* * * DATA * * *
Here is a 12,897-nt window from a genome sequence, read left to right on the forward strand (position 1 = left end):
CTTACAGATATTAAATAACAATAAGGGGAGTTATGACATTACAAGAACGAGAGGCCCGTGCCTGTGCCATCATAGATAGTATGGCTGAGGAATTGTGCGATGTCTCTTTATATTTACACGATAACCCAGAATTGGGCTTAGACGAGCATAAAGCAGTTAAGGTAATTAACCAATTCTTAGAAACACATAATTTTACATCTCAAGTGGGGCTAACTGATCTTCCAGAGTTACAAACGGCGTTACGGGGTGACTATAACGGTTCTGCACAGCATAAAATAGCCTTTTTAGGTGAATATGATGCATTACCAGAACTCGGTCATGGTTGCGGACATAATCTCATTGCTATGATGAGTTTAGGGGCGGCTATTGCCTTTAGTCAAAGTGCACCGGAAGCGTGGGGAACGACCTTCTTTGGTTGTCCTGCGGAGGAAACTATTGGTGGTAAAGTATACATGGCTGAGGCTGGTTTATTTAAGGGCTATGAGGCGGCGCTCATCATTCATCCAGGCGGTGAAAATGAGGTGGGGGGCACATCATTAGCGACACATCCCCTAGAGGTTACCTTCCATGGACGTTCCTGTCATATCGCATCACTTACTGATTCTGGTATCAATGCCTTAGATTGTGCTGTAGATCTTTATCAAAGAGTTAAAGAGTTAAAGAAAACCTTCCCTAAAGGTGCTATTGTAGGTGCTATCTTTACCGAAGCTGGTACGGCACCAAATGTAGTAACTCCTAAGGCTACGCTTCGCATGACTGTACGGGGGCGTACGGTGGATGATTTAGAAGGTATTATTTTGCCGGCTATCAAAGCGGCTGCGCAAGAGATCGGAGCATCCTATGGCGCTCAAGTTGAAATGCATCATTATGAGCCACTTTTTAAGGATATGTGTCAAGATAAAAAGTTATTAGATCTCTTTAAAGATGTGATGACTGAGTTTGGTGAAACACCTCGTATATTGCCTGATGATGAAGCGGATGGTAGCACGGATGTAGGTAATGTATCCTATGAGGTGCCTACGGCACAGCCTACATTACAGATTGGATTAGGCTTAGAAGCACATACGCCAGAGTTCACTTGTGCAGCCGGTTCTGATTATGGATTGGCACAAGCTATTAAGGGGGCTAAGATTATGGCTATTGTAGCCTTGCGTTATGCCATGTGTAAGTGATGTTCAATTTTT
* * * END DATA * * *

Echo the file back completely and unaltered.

Here is a 12,897-nt window from a genome sequence, read left to right on the forward strand (position 1 = left end):
CTTACAGATATTAAATAACAATAAGGGGAGTTATGACATTACAAGAACGAGAGGCCCGTGCCTGTGCCATCATAGATAGTATGGCTGAGGAATTGTGCGATGTCTCTTTATATTTACACGATAACCCAGAATTGGGCTTAGACGAGCATAAAGCAGTTAAGGTAATTAACCAATTCTTAGAAACACATAATTTTACATCTCAAGTGGGGCTAACTGATCTTCCAGAGTTACAAACGGCGTTACGGGGTGACTATAACGGTTCTGCACAGCATAAAATAGCCTTTTTAGGTGAATATGATGCATTACCAGAACTCGGTCATGGTTGCGGACATAATCTCATTGCTATGATGAGTTTAGGGGCGGCTATTGCCTTTAGTCAAAGTGCACCGGAAGCGTGGGGAACGACCTTCTTTGGTTGTCCTGCGGAGGAAACTATTGGTGGTAAAGTATACATGGCTGAGGCTGGTTTATTTAAGGGCTATGAGGCGGCGCTCATCATTCATCCAGGCGGTGAAAATGAGGTGGGGGGCACATCATTAGCGACACATCCCCTAGAGGTTACCTTCCATGGACGTTCCTGTCATATCGCATCACTTACTGATTCTGGTATCAATGCCTTAGATTGTGCTGTAGATCTTTATCAAAGAGTTAAAGAGTTAAAGAAAACCTTCCCTAAAGGTGCTATTGTAGGTGCTATCTTTACCGAAGCTGGTACGGCACCAAATGTAGTAACTCCTAAGGCTACGCTTCGCATGACTGTACGGGGGCGTACGGTGGATGATTTAGAAGGTATTATTTTGCCGGCTATCAAAGCGGCTGCGCAAGAGATCGGAGCATCCTATGGCGCTCAAGTTGAAATGCATCATTATGAGCCACTTTTTAAGGATATGTGTCAAGATAAAAAGTTATTAGATCTCTTTAAAGATGTGATGACTGAGTTTGGTGAAACACCTCGTATATTGCCTGATGATGAAGCGGATGGTAGCACGGATGTAGGTAATGTATCCTATGAGGTGCCTACGGCACAGCCTACATTACAGATTGGATTAGGCTTAGAAGCACATACGCCAGAGTTCACTTGTGCAGCCGGTTCTGATTATGGATTGGCACAAGCTATTAAGGGGGCTAAGATTATGGCTATTGTAGCCTTGCGTTATGCCATGTGTAAGTGATGTTCAATTTTT